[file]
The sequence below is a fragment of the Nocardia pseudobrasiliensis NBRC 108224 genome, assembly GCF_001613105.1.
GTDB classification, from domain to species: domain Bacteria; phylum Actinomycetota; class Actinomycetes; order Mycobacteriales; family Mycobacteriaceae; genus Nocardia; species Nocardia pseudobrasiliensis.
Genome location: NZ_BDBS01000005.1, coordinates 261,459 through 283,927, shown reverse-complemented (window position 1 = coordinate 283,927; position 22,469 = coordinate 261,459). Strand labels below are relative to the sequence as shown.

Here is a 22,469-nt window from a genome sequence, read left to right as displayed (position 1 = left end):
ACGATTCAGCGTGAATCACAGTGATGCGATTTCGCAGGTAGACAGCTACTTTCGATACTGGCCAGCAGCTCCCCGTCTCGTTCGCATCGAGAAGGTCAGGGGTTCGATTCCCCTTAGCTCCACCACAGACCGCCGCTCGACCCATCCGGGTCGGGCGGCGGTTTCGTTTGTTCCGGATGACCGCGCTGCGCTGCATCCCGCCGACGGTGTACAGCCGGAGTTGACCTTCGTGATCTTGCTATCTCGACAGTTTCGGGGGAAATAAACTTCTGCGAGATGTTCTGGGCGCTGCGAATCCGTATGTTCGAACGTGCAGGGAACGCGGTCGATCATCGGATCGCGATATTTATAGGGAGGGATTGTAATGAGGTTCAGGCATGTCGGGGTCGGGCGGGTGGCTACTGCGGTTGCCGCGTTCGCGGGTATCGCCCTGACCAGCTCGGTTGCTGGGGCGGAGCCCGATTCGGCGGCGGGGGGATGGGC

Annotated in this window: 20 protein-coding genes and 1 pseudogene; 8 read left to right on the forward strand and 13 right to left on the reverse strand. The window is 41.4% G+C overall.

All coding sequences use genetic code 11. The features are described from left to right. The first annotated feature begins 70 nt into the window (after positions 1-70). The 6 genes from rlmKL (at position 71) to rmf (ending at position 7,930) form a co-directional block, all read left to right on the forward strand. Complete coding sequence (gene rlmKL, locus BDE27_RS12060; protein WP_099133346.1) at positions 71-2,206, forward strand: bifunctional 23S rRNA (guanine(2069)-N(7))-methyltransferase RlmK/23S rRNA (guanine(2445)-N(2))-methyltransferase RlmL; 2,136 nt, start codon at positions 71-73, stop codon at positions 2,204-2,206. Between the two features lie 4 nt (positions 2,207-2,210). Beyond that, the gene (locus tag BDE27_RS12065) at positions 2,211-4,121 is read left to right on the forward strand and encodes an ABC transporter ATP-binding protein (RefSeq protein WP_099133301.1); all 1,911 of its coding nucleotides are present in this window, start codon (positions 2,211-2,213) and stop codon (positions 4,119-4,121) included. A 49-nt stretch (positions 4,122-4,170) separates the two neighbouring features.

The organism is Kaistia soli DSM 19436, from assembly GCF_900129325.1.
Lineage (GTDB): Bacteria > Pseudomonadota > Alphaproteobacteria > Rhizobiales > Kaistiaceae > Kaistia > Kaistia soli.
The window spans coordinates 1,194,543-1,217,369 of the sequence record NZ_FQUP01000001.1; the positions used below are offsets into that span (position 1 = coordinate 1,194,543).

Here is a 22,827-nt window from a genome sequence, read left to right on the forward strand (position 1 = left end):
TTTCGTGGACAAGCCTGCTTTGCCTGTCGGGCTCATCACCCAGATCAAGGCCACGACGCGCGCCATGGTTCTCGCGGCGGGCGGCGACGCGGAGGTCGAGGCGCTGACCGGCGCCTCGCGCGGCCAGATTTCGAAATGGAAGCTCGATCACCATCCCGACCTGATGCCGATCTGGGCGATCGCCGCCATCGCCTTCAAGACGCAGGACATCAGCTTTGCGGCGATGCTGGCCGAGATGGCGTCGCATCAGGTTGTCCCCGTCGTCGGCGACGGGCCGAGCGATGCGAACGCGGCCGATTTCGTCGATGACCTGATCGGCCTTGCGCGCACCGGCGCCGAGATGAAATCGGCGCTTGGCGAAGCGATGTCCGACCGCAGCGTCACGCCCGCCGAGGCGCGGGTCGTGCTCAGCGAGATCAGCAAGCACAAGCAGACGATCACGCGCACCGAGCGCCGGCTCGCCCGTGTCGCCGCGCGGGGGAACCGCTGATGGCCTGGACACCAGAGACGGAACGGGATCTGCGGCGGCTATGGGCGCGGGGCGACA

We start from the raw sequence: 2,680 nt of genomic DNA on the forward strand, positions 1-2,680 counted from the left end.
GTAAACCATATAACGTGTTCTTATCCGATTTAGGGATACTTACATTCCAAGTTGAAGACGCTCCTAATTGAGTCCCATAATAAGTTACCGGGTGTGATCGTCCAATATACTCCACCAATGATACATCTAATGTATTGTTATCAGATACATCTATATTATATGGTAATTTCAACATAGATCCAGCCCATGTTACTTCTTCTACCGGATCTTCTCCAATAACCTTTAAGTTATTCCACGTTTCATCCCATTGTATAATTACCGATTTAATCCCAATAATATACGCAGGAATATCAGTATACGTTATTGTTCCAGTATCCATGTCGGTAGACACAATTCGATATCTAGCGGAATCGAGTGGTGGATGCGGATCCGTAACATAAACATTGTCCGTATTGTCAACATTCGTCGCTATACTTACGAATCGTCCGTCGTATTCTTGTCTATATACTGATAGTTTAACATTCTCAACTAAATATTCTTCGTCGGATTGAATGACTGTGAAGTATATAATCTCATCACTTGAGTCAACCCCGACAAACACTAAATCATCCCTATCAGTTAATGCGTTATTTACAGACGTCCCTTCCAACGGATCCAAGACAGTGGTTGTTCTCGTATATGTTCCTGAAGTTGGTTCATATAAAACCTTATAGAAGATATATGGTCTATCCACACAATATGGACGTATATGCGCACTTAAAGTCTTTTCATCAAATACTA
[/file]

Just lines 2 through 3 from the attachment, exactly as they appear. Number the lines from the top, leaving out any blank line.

GTDB classification, from domain to species: domain Bacteria; phylum Actinomycetota; class Actinomycetes; order Mycobacteriales; family Mycobacteriaceae; genus Nocardia; species Nocardia pseudobrasiliensis.
Genome location: NZ_BDBS01000005.1, coordinates 261,459 through 283,927, shown reverse-complemented (window position 1 = coordinate 283,927; position 22,469 = coordinate 261,459). Strand labels below are relative to the sequence as shown.